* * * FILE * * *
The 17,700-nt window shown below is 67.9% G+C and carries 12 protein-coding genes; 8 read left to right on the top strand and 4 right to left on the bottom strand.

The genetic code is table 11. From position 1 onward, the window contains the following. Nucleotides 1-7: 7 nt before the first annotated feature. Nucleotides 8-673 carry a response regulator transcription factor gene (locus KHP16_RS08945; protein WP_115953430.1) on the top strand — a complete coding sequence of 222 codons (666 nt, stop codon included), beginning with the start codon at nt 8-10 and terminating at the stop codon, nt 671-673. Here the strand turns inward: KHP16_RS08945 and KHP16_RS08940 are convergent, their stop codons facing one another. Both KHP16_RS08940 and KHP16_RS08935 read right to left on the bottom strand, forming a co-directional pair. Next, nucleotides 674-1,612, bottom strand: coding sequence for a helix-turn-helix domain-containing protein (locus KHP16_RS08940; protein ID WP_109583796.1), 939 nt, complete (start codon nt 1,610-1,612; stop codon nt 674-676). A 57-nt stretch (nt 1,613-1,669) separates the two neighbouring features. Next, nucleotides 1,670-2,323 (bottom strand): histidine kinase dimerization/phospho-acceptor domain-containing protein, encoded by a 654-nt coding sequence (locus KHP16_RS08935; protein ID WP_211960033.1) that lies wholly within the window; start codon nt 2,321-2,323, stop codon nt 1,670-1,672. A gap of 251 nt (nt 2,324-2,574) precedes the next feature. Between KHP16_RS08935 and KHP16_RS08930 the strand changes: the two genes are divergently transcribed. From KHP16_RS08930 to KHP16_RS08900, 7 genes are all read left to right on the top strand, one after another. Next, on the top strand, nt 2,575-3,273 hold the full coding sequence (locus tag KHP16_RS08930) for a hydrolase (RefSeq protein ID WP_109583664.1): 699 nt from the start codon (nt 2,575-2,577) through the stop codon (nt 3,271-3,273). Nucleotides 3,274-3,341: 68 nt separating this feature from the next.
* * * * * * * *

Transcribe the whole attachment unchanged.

The 17,700-nt window shown below is 67.9% G+C and carries 12 protein-coding genes; 8 read left to right on the top strand and 4 right to left on the bottom strand.

The genetic code is table 11. From position 1 onward, the window contains the following. Nucleotides 1-7: 7 nt before the first annotated feature. Nucleotides 8-673 carry a response regulator transcription factor gene (locus KHP16_RS08945; protein WP_115953430.1) on the top strand — a complete coding sequence of 222 codons (666 nt, stop codon included), beginning with the start codon at nt 8-10 and terminating at the stop codon, nt 671-673. Here the strand turns inward: KHP16_RS08945 and KHP16_RS08940 are convergent, their stop codons facing one another. Both KHP16_RS08940 and KHP16_RS08935 read right to left on the bottom strand, forming a co-directional pair. Next, nucleotides 674-1,612, bottom strand: coding sequence for a helix-turn-helix domain-containing protein (locus KHP16_RS08940; protein ID WP_109583796.1), 939 nt, complete (start codon nt 1,610-1,612; stop codon nt 674-676). A 57-nt stretch (nt 1,613-1,669) separates the two neighbouring features. Next, nucleotides 1,670-2,323 (bottom strand): histidine kinase dimerization/phospho-acceptor domain-containing protein, encoded by a 654-nt coding sequence (locus KHP16_RS08935; protein ID WP_211960033.1) that lies wholly within the window; start codon nt 2,321-2,323, stop codon nt 1,670-1,672. A gap of 251 nt (nt 2,324-2,574) precedes the next feature. Between KHP16_RS08935 and KHP16_RS08930 the strand changes: the two genes are divergently transcribed. From KHP16_RS08930 to KHP16_RS08900, 7 genes are all read left to right on the top strand, one after another. Next, on the top strand, nt 2,575-3,273 hold the full coding sequence (locus tag KHP16_RS08930) for a hydrolase (RefSeq protein ID WP_109583664.1): 699 nt from the start codon (nt 2,575-2,577) through the stop codon (nt 3,271-3,273). Nucleotides 3,274-3,341: 68 nt separating this feature from the next.